When I set out on journeys, too often I take too much with me (Photograph: Patrick Comerford)

Liturgical colour: Green.

The Collect:

Merciful God,
you have prepared for those who love you
such good things as pass our understanding:
Pour into our hearts such love toward you
that we, loving you above all things,
may obtain your promises,
which exceed all that we can desire;
through Jesus Christ our Lord.

Hymns:

529, Thy hand, O God, has guided;
593, O Jesus, I have promised;
618, Lord of all hopefulness.

The High Leigh Conference Centre in Hoddesdon, Hertfordshire … the venue for the USPG conference last week (Photograph: Patrick Comerford, 2018)

Scripture quotations are from the New Revised Standard Version Bible, copyright © 1989 by the Division of Christian Education of the National Council of Churches of Christ in the USA, and are used by permission. All rights reserved.

Setting out on mission
and on the journey
with too many bags

‘He … began to send them out two by two’ (Mark 6: 7) … two walkers on the beach in Ballybunion, Co Kerry, at the end of the day (Photograph: Patrick Comerford, 2018)

Patrick Comerford

Sunday 8 July 2018, the Sixth Sunday after Trinity (Trinity VI).

9.30 a.m.: The Parish Eucharist, Castletown Church, Kilcornan, Co Limerick.

Readings: II Samuel 5: 1-5, 9-10 Psalm 48; II Corinthians 12: 2-10; Mark 6: 1-13.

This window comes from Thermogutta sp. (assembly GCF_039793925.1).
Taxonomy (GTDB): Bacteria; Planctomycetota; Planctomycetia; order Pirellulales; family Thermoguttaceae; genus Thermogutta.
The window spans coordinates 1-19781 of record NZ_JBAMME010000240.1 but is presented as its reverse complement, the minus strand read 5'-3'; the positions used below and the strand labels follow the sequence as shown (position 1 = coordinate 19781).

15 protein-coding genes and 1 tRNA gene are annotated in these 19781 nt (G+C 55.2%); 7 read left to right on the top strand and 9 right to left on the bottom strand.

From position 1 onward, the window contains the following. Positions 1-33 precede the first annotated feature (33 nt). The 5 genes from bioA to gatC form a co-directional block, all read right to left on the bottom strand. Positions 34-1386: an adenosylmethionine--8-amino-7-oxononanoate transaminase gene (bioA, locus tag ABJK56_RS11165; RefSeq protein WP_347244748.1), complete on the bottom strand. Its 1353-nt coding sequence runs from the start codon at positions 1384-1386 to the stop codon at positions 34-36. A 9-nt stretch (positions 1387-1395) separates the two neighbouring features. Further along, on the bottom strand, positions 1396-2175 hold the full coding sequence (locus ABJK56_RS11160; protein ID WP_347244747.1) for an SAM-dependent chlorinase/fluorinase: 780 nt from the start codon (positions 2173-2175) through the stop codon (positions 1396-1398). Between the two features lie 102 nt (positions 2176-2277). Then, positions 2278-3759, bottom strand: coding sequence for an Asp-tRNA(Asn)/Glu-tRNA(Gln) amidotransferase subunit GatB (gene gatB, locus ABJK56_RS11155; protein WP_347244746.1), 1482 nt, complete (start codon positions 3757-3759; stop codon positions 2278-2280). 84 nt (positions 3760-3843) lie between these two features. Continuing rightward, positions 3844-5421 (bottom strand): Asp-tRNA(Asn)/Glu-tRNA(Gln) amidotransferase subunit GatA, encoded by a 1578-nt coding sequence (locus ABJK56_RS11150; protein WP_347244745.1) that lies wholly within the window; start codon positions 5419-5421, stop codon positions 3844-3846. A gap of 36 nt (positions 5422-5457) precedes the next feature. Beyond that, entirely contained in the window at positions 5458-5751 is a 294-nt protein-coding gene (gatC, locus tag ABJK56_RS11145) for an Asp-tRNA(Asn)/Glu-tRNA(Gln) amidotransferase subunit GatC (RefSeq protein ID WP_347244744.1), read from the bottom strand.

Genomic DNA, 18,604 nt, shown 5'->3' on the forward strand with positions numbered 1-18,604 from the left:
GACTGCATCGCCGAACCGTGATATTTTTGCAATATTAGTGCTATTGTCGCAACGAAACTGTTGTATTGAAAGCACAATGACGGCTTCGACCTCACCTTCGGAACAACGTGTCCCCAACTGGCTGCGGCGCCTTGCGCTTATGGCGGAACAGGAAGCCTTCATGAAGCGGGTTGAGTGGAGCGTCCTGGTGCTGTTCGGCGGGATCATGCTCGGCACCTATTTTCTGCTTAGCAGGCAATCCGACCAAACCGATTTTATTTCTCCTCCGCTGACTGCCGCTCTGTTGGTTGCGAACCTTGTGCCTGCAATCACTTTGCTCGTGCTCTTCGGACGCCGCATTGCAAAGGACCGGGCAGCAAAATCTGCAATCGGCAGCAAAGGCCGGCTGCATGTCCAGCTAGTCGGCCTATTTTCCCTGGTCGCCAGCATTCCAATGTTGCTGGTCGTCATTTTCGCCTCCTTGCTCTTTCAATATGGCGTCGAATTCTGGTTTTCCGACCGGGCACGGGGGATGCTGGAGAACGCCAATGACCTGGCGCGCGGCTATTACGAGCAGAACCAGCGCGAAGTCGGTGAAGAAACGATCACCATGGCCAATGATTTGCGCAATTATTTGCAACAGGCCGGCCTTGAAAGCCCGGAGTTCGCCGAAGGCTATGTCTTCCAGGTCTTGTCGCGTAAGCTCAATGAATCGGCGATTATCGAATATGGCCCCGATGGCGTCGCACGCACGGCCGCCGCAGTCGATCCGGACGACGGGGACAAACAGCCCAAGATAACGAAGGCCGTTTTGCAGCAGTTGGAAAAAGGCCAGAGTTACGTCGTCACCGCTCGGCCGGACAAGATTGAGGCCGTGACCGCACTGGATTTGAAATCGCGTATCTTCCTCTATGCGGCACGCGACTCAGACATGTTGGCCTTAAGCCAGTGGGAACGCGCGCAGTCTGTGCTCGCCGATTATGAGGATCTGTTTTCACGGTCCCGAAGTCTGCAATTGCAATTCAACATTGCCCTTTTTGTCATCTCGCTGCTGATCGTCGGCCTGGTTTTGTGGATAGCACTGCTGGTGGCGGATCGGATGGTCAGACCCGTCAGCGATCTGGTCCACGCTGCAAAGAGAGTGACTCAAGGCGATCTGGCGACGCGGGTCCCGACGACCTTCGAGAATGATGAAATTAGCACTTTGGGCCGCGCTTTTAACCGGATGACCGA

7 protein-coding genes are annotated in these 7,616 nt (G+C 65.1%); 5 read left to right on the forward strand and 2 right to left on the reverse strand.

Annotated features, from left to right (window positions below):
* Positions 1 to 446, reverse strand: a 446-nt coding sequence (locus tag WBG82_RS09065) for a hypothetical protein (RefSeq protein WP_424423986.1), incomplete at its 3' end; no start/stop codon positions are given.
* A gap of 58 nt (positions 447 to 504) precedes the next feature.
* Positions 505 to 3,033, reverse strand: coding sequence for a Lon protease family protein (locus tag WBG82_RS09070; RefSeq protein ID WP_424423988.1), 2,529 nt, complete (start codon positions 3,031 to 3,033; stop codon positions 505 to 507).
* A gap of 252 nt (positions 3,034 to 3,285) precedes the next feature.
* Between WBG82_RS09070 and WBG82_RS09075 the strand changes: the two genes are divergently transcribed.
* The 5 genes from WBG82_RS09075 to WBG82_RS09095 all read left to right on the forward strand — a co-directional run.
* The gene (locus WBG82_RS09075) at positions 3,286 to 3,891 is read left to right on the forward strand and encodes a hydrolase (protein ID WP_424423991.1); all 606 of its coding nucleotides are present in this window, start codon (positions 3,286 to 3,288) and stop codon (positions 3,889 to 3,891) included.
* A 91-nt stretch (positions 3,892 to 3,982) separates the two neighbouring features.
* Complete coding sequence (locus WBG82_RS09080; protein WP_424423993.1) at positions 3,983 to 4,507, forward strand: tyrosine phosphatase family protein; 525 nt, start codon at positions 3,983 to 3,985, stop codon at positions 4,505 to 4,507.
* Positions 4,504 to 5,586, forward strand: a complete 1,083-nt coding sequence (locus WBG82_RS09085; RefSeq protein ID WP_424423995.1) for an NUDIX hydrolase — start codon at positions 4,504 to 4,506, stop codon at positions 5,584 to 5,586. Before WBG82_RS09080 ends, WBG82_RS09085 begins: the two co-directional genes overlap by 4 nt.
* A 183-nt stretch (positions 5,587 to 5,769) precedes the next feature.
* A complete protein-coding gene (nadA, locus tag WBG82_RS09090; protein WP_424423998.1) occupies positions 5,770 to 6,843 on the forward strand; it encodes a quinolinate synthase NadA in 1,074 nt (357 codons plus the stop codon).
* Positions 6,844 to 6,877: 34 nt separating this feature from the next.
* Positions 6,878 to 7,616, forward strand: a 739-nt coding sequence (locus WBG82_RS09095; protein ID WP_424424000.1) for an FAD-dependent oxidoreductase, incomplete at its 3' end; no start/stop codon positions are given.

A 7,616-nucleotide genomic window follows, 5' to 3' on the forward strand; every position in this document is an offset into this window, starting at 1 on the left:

May I speak to you in the name of God, + Father, Son and Holy Spirit, Amen.

Sending people out from the Church seems to be the theme of this weekend, indeed of this past week. In Saint Mary’s Church, Askeaton, yesterday afternoon [7 July 2018], Nicky White came in separately, but she and Rob Foley went out together, hand-in-hand, as a newly married couple.

It is sad – it is inevitable, but sad – that at times people do not have, or lose the joy of the intimacy of being a couple. Despite our hopes and our expectations, marriages can come to an end for all sorts of reasons.

But the goodness of marriage is meaningful to all of us because we know that it is not good for us to be alone.

That does not apply only to marriage. It applies to family, to community, to sports, to business, to work, and as we see in this morning’s Gospel reading [Mark 6: 1-13], to mission too.

Jesus has been travelling through the villages teaching. He calls the Twelve and he then begins to send them out, two-by-two. They are told to travel lightly on the journey, to take only what they need, and out they go, proclaiming the Good News, countering all that they find that is evil, and caring for the sick in Christ’s name.

Earlier last week, I travelled lightly too, only one cabin bag, and spent three days at the annual conference of the Anglican mission agency USPG (United Society Partners in the Gospel) in the High Leigh Conference Centre near Hoddesdon in Hertfordshire [2 to 4 July 2018].

I chaired one of the conference afternoon sessions, when the Revd Dr Pervaiz Sultan, the Principal of Saint Thomas’s Theological College, Karachi, spoke of what it is like to live as a Christian and as part of a tiny minority in Pakistan, which is an overwhelmingly Muslim-majority country.

This is an exciting time for USPG, as we take a fresh look at the meaning of mission not only for USPG, but for Anglicans around the world.

On Tuesday evening, the council of USPG re-elected me as a trustee for a second, three-year term, and we have a new chair, John Neilson, and a new general secretary, the Revd Duncan Dormor, who presented us with a new vision, a new strategy, for 2018-2021.

On Tuesday afternoon, he spoke of sharing in God’s mission worldwide, and he challenged us not to forget if the Church forgets mission we become a club: a nice club, with nice members, but just another club.